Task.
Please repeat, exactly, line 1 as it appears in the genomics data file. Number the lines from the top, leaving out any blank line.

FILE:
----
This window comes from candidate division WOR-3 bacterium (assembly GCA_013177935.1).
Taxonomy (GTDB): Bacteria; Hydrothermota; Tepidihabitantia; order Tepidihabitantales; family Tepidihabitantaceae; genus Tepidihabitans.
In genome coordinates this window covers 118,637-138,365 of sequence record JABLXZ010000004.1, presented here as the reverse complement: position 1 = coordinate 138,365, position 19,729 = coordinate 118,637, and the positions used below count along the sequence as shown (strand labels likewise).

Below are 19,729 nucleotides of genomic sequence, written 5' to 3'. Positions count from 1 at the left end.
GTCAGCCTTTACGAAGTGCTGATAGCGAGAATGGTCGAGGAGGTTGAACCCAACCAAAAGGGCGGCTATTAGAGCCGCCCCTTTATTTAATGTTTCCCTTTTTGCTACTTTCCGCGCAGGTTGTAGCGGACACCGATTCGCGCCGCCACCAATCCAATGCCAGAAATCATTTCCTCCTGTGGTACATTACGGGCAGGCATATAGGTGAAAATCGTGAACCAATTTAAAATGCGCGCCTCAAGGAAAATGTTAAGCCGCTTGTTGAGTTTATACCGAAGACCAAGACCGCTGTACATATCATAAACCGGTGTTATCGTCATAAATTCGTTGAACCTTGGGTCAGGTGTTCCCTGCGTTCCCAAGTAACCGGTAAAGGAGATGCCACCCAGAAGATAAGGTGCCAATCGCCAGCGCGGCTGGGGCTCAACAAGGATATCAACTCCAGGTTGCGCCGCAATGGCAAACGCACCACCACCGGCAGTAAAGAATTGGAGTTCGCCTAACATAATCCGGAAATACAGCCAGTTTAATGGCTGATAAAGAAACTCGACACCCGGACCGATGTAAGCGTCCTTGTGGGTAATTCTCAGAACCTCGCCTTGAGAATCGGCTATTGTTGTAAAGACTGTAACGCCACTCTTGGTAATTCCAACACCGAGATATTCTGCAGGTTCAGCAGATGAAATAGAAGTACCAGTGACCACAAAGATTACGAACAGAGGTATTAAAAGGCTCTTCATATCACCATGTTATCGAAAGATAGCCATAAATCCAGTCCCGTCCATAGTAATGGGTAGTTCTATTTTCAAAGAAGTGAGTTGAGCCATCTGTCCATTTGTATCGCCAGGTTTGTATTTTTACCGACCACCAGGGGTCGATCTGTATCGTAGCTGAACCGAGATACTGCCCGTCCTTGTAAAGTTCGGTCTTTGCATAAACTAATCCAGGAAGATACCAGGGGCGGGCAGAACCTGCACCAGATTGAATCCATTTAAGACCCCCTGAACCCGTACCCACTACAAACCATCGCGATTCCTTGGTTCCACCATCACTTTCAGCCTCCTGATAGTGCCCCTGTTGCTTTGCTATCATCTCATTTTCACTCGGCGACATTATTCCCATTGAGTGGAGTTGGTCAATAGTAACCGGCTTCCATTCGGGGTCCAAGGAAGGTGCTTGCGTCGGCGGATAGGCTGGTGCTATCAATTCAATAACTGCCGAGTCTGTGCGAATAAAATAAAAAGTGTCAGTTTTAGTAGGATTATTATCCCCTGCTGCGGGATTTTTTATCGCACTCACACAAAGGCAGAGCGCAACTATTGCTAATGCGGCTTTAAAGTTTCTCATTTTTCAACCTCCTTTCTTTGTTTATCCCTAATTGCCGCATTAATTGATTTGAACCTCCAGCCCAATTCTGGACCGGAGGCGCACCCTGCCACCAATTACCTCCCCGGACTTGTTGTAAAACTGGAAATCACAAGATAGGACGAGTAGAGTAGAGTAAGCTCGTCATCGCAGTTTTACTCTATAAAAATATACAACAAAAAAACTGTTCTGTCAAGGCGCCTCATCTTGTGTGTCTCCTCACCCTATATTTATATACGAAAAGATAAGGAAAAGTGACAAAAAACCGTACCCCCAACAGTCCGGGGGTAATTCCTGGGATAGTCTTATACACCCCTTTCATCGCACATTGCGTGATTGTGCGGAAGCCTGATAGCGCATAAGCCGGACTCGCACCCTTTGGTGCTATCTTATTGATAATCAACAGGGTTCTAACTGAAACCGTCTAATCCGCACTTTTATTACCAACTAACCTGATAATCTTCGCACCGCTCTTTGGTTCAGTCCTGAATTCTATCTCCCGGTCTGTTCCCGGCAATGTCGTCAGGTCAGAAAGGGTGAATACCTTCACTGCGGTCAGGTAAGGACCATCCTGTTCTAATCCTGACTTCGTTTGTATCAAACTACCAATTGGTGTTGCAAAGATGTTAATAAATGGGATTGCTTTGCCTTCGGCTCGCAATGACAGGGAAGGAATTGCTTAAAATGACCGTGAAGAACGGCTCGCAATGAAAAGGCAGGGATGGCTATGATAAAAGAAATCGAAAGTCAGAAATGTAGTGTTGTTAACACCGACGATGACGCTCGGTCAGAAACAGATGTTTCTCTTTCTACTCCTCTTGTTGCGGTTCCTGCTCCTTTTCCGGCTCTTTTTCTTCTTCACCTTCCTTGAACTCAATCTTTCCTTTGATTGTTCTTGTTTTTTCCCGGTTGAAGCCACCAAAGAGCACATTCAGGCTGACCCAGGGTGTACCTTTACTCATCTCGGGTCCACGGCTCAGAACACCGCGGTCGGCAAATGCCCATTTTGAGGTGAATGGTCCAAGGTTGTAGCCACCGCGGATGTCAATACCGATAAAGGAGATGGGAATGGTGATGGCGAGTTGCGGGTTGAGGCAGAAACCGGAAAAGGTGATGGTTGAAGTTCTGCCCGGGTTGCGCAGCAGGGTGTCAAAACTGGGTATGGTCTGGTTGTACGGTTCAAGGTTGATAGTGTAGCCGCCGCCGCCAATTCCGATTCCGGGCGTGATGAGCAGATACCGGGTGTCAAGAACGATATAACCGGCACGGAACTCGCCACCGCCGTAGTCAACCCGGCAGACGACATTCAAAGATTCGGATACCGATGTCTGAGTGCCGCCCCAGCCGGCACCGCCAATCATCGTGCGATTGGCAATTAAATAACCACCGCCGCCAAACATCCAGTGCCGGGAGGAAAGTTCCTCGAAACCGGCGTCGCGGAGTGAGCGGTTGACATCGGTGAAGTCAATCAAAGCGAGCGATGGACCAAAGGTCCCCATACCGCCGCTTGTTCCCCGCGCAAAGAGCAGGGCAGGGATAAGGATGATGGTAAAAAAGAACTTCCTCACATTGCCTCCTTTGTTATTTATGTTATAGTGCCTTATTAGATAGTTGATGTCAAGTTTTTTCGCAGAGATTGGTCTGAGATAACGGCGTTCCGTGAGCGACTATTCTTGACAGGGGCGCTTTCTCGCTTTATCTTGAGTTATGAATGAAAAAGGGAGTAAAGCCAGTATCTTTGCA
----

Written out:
This window comes from candidate division WOR-3 bacterium (assembly GCA_013177935.1).